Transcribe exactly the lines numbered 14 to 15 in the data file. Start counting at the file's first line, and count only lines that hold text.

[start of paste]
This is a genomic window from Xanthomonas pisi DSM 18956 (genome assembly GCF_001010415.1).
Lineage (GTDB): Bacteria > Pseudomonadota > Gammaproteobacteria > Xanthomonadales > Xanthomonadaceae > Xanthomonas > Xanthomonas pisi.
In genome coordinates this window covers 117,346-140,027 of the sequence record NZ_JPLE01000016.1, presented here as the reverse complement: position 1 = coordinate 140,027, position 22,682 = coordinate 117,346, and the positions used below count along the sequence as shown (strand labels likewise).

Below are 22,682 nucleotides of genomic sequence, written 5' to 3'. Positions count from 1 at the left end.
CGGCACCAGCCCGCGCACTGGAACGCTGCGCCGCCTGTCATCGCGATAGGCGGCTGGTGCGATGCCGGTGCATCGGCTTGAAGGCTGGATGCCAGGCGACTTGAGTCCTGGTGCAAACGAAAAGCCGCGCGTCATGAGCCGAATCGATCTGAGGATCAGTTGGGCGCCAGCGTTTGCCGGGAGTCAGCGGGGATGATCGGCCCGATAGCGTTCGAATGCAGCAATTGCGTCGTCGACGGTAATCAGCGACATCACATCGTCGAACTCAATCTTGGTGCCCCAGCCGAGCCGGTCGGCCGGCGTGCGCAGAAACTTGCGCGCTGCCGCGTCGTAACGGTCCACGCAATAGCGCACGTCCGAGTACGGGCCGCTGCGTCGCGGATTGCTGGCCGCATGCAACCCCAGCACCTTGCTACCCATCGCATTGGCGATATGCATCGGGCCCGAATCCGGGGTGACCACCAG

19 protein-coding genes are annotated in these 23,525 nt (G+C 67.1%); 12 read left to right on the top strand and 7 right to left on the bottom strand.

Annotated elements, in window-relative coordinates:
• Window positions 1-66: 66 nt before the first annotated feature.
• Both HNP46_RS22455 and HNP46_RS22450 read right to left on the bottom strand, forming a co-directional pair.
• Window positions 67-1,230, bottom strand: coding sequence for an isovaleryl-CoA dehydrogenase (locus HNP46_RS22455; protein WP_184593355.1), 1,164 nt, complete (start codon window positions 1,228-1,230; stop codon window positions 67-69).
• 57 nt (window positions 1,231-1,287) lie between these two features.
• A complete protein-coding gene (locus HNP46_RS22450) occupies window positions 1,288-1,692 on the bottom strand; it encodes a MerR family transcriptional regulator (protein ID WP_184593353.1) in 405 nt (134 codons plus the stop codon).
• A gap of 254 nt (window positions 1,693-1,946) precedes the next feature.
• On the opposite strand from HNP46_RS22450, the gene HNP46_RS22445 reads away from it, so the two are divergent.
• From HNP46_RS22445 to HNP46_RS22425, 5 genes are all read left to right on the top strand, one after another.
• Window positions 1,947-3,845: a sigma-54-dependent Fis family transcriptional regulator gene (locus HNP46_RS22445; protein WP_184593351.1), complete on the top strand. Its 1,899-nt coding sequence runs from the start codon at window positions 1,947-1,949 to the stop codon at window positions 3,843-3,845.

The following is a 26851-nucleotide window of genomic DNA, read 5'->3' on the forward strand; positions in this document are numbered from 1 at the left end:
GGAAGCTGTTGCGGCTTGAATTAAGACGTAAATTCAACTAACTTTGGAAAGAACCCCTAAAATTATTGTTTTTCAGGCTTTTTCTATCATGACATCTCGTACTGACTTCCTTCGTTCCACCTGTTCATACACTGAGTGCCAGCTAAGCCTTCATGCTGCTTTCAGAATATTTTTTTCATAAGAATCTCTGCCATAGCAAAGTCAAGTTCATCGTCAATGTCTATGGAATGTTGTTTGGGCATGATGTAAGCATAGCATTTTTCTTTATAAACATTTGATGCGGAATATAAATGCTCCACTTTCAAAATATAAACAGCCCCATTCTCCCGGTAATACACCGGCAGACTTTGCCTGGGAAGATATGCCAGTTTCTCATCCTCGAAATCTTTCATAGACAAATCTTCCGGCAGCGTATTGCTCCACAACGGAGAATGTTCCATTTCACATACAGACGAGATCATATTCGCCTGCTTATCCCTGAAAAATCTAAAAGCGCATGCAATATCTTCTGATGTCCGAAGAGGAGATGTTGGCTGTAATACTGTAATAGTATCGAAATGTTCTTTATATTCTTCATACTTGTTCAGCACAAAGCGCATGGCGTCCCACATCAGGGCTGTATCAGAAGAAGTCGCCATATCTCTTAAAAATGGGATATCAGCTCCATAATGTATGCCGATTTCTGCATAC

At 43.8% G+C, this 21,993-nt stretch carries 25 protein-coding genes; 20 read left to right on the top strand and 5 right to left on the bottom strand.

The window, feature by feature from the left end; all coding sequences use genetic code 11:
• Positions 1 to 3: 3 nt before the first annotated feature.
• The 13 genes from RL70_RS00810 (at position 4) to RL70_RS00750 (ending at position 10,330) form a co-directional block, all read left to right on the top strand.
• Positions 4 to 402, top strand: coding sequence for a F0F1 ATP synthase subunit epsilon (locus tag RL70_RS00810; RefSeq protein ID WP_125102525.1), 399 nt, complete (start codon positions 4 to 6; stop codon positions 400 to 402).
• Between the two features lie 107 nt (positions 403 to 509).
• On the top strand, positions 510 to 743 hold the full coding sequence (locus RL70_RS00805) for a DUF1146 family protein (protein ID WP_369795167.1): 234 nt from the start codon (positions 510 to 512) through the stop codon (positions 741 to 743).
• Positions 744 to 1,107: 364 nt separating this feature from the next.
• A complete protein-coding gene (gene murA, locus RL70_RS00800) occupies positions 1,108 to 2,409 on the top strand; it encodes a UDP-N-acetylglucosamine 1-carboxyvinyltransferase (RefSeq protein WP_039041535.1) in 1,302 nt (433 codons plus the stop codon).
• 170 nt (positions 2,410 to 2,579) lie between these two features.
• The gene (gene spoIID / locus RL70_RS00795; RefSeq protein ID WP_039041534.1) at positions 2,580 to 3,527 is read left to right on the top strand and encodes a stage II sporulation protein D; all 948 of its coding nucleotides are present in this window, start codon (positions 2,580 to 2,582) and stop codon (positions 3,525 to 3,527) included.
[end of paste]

• On the opposite strand from HNP46_RS22450, the gene HNP46_RS22445 reads away from it, so the two are divergent.
• From HNP46_RS22445 to HNP46_RS22425, 5 genes are all read left to right on the top strand, one after another.